As I study more of Haiti's history, it is so disturbing - Even guilt inducing to learn the role that even we have played in oppressing this country over the past 100 years. Yet the Haitians still love us. These are the warmest, most loving, and most forgiving people I have ever encountered. After living in such incredible oppression for the entire life of their country, I guess they have the choice of going to either extreme. God bless them for choosing the good path.
Knowing these things, seeing these things, seeing the mountain sized garbage piles on every street, seeing the women and children wasting away from AIDS (which incidently sex tourists from the USA introduced to Haiti), and seeing the determination of the people in spite of these things is both heartbreaking and an incredible motivator all at the same time.
As I spent the afternoon at the tent city with my friend and his family - and 400 of their closest friends - it soon dawned on me that I would be spending the night in Port Au Prince on Monday when I arrived. I knew God had a plan, so I just said my yes and went along with the program. We shared a meal of rice as they told me of their losses in the earthquake. More importantly they shared their hopes and dreams. Plans to rebuild stronger than before. The perseverance to continue their school and classes in the midst of the tent city. Along with the love and affection that any normal family expresses when a loved one has come home. It was hard to watch TJ's expressions seeing the devastation of the quake for the first time. Seeing his crumbled home. Seeing the secondary school he graduated from in ruins was very hard.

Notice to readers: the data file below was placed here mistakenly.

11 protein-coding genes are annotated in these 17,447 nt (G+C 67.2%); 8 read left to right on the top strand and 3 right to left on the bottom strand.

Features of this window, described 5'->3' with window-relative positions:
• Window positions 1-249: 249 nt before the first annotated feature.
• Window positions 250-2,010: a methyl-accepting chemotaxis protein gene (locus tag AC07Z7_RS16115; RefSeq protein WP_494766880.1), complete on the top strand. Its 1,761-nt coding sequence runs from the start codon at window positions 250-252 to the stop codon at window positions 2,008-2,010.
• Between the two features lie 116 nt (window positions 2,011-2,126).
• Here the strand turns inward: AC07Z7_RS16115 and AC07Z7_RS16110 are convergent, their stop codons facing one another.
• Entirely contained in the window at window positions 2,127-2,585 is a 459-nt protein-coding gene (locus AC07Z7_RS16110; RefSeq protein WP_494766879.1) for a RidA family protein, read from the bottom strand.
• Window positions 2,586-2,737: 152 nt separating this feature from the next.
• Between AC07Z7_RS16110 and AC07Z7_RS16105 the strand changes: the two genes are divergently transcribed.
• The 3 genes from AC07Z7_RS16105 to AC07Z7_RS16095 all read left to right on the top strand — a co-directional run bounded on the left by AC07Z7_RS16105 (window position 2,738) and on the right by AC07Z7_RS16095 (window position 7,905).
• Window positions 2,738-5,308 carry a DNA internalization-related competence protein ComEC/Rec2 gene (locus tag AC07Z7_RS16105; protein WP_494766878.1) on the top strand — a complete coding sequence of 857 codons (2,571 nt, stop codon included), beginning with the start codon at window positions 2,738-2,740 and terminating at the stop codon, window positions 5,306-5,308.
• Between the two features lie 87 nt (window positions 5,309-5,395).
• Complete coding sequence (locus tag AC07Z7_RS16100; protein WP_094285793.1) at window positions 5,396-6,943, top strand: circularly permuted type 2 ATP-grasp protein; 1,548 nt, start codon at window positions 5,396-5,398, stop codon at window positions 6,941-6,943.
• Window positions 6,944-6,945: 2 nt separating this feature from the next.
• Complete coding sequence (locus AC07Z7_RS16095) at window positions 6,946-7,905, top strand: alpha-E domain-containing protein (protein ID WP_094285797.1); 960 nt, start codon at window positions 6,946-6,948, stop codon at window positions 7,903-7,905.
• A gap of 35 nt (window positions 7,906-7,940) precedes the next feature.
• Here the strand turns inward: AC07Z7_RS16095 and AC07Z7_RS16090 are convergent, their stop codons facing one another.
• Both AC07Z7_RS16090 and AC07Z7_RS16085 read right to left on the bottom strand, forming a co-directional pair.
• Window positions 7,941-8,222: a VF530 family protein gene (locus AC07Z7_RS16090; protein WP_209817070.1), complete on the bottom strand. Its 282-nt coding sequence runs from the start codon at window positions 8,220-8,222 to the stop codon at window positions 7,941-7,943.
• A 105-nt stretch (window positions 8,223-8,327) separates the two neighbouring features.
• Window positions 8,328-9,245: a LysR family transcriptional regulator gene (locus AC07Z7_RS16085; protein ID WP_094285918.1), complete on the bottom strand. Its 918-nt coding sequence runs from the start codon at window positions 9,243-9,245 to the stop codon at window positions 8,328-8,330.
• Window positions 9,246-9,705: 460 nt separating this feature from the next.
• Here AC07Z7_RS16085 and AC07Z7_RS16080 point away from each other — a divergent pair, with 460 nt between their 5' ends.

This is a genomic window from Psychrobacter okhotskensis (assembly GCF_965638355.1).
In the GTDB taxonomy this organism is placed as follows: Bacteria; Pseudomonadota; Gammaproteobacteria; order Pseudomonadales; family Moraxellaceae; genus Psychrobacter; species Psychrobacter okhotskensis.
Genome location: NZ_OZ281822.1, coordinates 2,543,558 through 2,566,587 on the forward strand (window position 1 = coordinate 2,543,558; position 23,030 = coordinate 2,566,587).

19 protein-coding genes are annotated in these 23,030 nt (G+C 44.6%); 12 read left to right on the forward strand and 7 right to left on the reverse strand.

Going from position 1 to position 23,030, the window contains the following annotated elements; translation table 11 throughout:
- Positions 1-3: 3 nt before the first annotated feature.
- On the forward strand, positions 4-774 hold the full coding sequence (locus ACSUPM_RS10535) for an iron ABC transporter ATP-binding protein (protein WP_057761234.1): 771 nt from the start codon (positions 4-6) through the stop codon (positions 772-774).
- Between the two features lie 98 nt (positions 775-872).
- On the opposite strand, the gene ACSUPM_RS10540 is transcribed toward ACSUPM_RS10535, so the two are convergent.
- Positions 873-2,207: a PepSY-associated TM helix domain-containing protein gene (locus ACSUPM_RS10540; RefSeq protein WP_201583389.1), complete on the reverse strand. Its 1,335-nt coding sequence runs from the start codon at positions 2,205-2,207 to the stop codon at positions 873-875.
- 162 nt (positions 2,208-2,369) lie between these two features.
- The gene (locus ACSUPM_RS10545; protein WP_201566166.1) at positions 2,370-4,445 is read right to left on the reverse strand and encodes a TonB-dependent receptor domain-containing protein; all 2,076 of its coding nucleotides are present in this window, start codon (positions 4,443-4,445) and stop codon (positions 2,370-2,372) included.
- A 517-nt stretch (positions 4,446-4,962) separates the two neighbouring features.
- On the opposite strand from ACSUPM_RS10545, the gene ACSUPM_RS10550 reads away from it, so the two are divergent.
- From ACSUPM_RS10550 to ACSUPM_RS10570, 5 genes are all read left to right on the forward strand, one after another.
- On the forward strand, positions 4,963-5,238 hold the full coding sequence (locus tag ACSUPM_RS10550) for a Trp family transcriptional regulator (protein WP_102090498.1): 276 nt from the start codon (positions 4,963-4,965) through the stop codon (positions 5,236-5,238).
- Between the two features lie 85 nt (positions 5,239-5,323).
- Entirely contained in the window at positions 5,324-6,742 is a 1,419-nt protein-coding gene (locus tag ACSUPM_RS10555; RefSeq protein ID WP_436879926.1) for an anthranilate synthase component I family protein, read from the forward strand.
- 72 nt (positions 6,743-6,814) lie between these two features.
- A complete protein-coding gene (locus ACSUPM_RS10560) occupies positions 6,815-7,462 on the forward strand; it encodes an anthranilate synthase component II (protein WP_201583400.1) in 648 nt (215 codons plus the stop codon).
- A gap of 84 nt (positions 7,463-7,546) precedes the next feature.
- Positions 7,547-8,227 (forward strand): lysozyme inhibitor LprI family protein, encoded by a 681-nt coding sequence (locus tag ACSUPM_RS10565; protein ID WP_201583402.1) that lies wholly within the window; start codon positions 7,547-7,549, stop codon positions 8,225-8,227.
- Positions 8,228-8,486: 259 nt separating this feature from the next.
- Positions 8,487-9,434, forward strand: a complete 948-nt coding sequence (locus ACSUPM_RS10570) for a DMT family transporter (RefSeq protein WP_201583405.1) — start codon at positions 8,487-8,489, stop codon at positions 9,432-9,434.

As darkness fell, with no electricity, bedtime comes early. The mother prepared things for TJ and I to shower, then told me we had to walk over a mile to where would be able to take a shower. She would never have presumed to ask me to shower as they did with small buckets of water drawn from a larger bucket behind the tents. I finally convinced her that I was really okay with it, and was able to join 50 close friends in a shower area. After the shower, I found that the mother had moved her things out of her tent for me to sleep in, and she would be sharing a tent with her son and daughter. No amount of arguing on my part could change this. If you haven't seen pictures of the tent cities currently in Port Au Prince, please do a Google image search for them so you'll have an idea of what the conditions were like. Not only could you hear the sounds from the tent next to you, but the next ten tents or so as well. I count it a blessing to have been able to have this experience just ot have a glimpse of what these people are so cheerfully enduring. As roosters can't tell time in Haiti, they began their crowing around 3:00 in the morning. As we had planned for a driver to take me to Cap-Haitien at five O-clock, I decided to go ahead and read my Bible a little while while I waited for others to begin waking up. For the third time since beginning this mission, God had me read Luke 9. While the 1st part seemed to apply early in the mission, now it seems that learning to die to myself is really the message meant for me. It was a very powerful time of study and prayer.